Coping and the Fibonacci Sequence

Today I want to talk about coping.

Traditionally, the word has a slightly negative connotation, it suggests an underlying struggle that we perhaps not deal with. But I’d like to suggest that coping is mark of an underlying strength, a silent fortitude that gets us through life and all its challenges.

Coping needs to be celebrated. Because coping is living.

EF Schmacher in his “A Guide for the Perplexed”, writes:

“To live means to cope, to contend and keep level with all sorts of circumstances, many of them difficult. Difficult circumstances present problems, and it might be said that living means, above all else, dealing with problems.”

He then goes on to talk about convergent and divergent problems. It is the unsolved, and perhaps insoluble, divergent problems that create a form of existential anguish. And triggers the need to cope.

Coping in a multi-faceted, rapidly changing environment: personal, organisational, societal and technological

But Schumacher wrote in 1977 when there was time to reflect on these things. The multi-faceted, rapidly changing environment was not yet upon us.

However, this does not mean his advice is no longer relevant. If coping is dealing with problems then we simply need to break our problems into those which answers converge and go and solve them. And those which answers diverge and decide whether or not they can be or are worth solving.

What has all this to do with the Fibonacci Sequence? And well might you ask!

The sequence is an series of numbers where the ratio between adjacent pairs approaches “the golden mean”, a ratio found throughout nature and which features heavily in Greek architecture.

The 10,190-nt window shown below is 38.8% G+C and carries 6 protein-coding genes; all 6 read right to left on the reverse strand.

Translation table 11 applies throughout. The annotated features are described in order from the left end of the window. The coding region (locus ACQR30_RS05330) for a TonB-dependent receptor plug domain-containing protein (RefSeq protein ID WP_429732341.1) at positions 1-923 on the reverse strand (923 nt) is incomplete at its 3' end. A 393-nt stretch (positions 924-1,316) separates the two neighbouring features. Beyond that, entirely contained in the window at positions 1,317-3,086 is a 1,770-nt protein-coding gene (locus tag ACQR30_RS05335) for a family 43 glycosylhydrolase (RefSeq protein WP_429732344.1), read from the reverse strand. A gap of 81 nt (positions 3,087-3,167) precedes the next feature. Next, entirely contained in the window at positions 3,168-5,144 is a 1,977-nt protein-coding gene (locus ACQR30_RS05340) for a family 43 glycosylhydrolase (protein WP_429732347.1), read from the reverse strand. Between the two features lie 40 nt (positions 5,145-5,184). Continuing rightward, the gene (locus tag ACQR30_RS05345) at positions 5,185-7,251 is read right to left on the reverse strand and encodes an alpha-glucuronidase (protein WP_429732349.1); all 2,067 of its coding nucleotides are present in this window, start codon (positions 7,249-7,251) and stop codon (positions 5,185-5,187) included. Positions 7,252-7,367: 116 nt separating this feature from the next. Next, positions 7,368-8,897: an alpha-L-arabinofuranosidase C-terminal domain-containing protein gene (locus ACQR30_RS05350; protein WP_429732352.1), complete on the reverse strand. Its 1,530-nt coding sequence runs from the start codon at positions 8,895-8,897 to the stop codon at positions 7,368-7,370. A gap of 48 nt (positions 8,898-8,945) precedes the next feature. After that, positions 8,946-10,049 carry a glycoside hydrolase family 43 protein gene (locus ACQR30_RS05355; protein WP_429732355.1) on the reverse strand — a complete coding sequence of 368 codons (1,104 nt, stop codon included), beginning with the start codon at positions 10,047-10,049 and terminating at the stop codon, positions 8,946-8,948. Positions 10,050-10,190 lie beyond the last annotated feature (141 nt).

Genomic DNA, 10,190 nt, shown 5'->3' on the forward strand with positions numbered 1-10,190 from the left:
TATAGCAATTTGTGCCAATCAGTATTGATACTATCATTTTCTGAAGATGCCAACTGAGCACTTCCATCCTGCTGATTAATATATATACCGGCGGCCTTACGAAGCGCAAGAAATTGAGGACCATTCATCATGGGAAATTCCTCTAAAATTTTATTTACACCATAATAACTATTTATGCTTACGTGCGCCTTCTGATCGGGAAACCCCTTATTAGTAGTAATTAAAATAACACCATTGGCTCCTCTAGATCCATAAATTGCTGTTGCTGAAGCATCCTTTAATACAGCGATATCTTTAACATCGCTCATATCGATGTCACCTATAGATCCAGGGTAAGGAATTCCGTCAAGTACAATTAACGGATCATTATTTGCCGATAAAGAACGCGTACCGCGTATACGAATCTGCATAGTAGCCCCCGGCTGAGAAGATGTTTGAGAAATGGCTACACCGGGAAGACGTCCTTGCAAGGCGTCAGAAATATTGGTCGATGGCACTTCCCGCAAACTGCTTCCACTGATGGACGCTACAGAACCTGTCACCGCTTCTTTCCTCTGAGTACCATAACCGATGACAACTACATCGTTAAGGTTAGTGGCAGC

In writing about craftsmanship, Matthew Crawford quotes Tom Hull, a welding teacher at a high school in Oregon.

“‘…the sequence portrays a human characteristic as well, as the ratio is not immediately achieved, but gets closer and closer, and not by some steady slope to perfection but by self-correcting oscillations about the ideal value.’

“This captures the iterated self-criticism, in light of some ideal that is never quite attained, whereby the craftsman advances in his art.”

Self-correcting oscillations rather than straight line solutions.

John Kay, in his book “Obliquity”, speaks of much the same thing when he says that we achieve our goals indirectly.

Coping then is largely about having the patience to allow these self-correcting oscillations to occur. And finding ways to maintain our ability to influence in a multi-faceted, rapidly changing environment. Because, short of doing things ourselves, the ability to influence is all we have.

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